I’m leveling up. LEVEL II, BABY.

Gosh. For a blog post about a comedy thing, this got a wee bit sappy.

IRON TURKEY.

[gobble noises]

Mile 436: Make a Sound Like an Author

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“Go and make interesting mistakes. Make amazing mistakes. Make glorious and fantastic mistakes. Break rules. Leave the world more interesting for your being here. Make. Good. Art.”
–Neil Gaiman

Miles since last time: 102.5
Total miles: 436

The surest way to send your week downhill pretty quick is to start it out on a high–like seeing Neil Gaiman on a Monday, for instance.

I speak from experience.

That’s right. Last Monday, a few friends and I attended the Emerson-Wier Liberal Arts Symposium at the University of Science and Arts of Oklahoma in Chickasha to see world-famous, award-winning writer Neil Gaiman. It was a rest day well spent.

Surprisingly, I found out about the event through my gym. When I saw the flyer in the window, I nearly had a heart attack. Neil Gaiman? In Oklahoma? FOR FREE? Sign me and three friends up.

His face was on our tickets!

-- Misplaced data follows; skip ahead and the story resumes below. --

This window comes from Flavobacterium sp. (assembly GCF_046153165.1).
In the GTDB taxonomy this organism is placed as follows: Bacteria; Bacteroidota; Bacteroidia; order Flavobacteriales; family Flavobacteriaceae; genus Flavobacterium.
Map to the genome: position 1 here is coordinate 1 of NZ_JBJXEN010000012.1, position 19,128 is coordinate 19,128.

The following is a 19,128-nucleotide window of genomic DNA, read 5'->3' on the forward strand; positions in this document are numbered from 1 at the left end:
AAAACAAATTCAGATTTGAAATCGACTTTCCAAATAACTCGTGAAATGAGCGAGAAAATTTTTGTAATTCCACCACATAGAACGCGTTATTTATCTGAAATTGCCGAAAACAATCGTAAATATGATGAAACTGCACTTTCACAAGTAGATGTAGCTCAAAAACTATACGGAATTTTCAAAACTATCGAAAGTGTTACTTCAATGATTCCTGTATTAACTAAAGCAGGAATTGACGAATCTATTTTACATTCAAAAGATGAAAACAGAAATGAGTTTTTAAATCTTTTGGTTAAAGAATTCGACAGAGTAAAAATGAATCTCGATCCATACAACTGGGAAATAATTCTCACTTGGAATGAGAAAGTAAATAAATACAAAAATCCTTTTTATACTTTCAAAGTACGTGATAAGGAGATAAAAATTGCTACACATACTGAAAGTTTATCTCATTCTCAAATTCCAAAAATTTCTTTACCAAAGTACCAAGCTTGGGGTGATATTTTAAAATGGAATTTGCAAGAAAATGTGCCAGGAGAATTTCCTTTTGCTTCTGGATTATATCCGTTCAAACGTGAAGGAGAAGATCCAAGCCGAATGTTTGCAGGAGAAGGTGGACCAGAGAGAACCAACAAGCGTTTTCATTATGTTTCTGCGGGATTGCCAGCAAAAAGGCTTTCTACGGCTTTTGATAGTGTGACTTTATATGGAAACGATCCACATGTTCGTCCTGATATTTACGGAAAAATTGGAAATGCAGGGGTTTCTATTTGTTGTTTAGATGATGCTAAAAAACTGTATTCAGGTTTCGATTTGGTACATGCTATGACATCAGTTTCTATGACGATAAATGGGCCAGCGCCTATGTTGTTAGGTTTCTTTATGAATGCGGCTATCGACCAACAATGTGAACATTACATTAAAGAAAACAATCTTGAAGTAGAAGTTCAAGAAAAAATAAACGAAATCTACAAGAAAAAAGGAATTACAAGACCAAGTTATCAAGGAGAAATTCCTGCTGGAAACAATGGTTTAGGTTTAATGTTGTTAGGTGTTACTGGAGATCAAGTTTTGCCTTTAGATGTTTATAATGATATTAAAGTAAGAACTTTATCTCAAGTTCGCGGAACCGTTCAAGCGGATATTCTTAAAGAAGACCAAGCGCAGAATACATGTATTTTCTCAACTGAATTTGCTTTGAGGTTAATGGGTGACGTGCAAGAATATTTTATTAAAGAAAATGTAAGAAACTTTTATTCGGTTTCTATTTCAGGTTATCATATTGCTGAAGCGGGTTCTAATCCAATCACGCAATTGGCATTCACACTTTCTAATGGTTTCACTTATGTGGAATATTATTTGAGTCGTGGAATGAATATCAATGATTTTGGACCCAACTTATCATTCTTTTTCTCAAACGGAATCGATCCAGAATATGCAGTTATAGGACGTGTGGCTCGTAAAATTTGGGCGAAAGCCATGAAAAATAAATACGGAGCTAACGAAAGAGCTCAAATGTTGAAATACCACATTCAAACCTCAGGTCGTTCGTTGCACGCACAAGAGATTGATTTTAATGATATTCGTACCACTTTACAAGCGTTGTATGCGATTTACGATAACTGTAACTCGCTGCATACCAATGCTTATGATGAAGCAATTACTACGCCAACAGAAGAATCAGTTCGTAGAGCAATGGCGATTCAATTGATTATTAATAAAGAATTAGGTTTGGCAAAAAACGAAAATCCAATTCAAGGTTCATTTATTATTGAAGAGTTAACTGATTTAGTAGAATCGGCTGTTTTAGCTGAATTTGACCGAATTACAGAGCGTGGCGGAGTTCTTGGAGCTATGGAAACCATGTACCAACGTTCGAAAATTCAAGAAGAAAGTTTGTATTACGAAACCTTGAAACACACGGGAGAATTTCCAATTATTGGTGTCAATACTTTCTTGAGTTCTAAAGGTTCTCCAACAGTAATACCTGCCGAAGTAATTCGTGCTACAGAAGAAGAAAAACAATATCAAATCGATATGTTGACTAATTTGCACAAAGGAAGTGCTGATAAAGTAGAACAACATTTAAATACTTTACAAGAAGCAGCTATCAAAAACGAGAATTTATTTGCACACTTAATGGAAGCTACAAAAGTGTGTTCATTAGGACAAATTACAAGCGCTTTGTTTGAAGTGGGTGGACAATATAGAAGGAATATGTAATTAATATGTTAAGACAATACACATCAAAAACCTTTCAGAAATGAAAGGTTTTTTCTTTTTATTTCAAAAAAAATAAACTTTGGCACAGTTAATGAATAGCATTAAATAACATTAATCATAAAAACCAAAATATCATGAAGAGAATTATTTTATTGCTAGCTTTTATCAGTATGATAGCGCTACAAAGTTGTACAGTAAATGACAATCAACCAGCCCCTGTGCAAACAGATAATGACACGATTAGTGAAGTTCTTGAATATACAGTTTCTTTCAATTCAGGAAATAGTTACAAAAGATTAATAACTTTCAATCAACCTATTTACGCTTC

His face was on our tickets!

Gaiman is responsible for giving the world Coraline, Stardust, Neverwhere (which I’m currently reading), American Gods, his famous “Make Good Art” speech, and so much more, including two episodes of Doctor Who. As someone raised in Chickasha, I can tell you that this type of thing does not happen often.

The month or so between ordering the tickets the tickets and attending the event was marked with much anticipation and coworker jealousy. Sometimes, I would silently squeal “NEIL GAIMAN” to myself and smile for what others probably thought was no reason.

The event was general admission, so my friends and I did have to wait in line for a bit, but it was a small price to pay. Before we entered, the staff passed out programs with question cards inside. If we so chose, we could write a question and he may or may not answer it later. I knew I wanted to ask something but had no idea what. He surely gets the same questions all the time. I mean, he’s Neil F-ing Gaiman.